Interviews and Meetings

"I have ten commandments. The first nine are, thou shalt not bore. The tenth is, thou shalt have the right of final cut."—Billy Wilder

Whether the outcome is a job, and whether the setting is a formal office or informal get-together for coffee, the goal of any interview is to make a connection with the person you're meeting. By making a lasting impression as well as an effort to stay in touch, there's a good chance this person will hire you in the future (or recommend you to others). He will definitely become the newest member of your network.

Since everyone you meet is a potential new connection or link to a future job, you not only have to make the most of each meeting, you have to be able to capture the other person's attention in a very short span of time. You can't walk into a meeting without being prepared and knowing what you're going to say. There are too many people vying for that opportunity, and unless you stand out among all the others waiting in that same long line hoping to get through that same door, you won't have much of a chance.

People in positions of hiring aren't always looking for expertise and talent, and they know, especially when meeting individuals seeking entry-level positions, few of the candidates are going to have much (if any) experience. Simply put, they're going to hire people they like and have a good feeling about. They want to see something in you that will convey a sense that you're a team player, are willing to do what it takes to make it in the industry, have an abundance of stamina and won't complain, are sincere, have a willingness to learn, have the capacity to be a problem-solver and have the insight to anticipate the needs of others. They're attracted to those who are bright, sharp and intuitive. They want to hire someone who's interesting, has a sense of humor and a terrific personality—someone they'll enjoy being with during long work days. And they'll be drawn to individuals who have a passion for the industry.

These qualities aren't merely prerequisites for landing entry-level positions. They will serve you well, whether you're already working in or wanting to work in this business (or any other business, for that matter). This industry doesn't, nor will it ever, suffer from a lack of smart, ambitious, talented individuals. Some are sought out solely for their exceptional creative abilities or deal-making prowess. But more often than not, people hire the people they know, are most comfortable with and like. Sure, you have to possess certain skills relative to the jobs you apply for, but we're not talking about the level of competency needed to perform brain surgery or send men to the moon here. There are a lot of equally qualified and talented people in this industry, and the one who lands the job or role or client may have a tad less talent or ability than the next guy, but he may be more fun to have around, be more interesting, have a better attitude, complain less or be better connected.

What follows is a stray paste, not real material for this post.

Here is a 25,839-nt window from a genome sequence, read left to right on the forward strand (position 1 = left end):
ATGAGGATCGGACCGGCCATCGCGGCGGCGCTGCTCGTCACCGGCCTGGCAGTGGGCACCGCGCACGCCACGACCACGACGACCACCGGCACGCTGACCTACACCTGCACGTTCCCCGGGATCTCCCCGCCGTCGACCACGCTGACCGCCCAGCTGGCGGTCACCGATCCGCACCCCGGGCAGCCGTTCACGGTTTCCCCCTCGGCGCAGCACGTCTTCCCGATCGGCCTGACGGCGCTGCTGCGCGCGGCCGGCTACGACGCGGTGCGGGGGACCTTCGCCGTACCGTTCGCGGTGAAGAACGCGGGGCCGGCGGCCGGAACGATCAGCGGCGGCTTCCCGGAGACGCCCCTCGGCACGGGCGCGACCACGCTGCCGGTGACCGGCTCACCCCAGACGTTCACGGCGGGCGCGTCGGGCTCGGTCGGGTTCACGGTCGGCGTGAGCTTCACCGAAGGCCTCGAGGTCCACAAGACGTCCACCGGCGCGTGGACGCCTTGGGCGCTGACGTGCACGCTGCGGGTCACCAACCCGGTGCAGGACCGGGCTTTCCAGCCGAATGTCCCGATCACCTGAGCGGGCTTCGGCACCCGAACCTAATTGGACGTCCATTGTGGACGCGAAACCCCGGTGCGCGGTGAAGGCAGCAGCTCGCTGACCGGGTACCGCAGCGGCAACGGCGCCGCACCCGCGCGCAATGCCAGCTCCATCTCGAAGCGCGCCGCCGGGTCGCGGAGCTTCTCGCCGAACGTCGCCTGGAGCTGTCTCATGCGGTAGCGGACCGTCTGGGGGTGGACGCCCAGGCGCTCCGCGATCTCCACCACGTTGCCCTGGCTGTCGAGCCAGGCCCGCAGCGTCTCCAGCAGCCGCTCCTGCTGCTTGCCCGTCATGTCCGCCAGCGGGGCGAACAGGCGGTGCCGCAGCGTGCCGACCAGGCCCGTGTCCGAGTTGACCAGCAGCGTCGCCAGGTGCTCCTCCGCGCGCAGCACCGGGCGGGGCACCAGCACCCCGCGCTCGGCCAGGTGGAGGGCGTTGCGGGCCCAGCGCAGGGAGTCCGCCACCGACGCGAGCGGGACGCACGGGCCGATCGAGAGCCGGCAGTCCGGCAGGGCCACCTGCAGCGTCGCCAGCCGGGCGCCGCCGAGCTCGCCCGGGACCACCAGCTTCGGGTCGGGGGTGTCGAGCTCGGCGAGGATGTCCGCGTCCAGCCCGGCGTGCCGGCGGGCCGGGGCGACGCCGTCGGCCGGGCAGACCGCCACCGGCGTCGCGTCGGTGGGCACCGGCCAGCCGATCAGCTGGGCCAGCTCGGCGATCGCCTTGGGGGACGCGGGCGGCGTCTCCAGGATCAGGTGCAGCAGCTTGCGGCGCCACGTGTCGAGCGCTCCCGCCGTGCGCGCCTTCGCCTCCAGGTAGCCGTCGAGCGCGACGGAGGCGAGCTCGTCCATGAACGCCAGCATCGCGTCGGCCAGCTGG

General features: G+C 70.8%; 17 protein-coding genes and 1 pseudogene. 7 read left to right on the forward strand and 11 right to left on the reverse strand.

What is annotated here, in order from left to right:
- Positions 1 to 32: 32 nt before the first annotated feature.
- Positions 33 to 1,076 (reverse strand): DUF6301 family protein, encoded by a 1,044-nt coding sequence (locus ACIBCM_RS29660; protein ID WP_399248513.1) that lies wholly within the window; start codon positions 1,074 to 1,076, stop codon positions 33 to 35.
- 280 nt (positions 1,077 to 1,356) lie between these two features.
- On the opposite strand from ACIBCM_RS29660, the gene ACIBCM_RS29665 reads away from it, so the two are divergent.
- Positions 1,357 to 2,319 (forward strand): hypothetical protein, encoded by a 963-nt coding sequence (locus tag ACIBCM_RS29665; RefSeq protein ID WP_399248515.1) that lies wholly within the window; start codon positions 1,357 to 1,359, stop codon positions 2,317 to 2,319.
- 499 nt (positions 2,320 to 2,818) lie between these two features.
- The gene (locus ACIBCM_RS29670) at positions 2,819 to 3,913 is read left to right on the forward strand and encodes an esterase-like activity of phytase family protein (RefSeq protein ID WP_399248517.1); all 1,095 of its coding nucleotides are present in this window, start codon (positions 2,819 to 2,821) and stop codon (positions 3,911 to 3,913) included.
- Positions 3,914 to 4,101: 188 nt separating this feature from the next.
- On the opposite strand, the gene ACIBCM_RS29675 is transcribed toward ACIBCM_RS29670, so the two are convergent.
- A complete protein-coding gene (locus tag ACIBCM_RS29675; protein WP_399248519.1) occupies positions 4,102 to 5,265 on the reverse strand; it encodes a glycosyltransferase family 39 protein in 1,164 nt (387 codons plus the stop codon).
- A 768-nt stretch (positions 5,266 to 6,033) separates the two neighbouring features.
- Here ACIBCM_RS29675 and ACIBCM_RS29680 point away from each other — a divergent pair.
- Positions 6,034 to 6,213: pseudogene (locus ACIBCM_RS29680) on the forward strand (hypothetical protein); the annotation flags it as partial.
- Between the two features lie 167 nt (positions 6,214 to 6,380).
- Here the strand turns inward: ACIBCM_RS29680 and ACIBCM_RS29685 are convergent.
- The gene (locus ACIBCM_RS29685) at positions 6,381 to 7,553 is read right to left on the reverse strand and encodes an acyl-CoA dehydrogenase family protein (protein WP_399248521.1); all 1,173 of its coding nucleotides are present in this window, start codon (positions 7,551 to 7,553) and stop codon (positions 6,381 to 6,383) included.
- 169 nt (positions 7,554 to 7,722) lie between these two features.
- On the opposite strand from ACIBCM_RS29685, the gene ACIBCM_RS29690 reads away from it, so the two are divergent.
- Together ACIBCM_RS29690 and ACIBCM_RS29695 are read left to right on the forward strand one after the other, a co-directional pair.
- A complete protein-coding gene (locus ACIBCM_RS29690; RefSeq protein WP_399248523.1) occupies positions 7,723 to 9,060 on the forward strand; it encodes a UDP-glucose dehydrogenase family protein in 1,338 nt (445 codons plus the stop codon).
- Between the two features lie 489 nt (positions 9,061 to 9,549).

Since you will undoubtedly be meeting and interviewing with individuals who don't know you, your goal is to make them like you and want to get to know you better. It doesn't have to take long for you to impress someone with your unique qualities, passion and enthusiasm. An intuitive interviewer will soon discover that you're interesting, bright, hardworking and determined (you are, aren't you?). And it should take no time at all for anyone to see that you have a good sense of humor and are fun to be with (you're that as well, right?).

Chapter 8 will have already prepared you for the necessity and value of developing a pitch for yourself, so if you don't already have a personal pitch, you should at least be thinking about one or practicing on friends. To reiterate something else covered in Chapter 8, don't forget that the very best way to get a meeting with someone you don't know is through a referral from a mutual friend or acquaintance.

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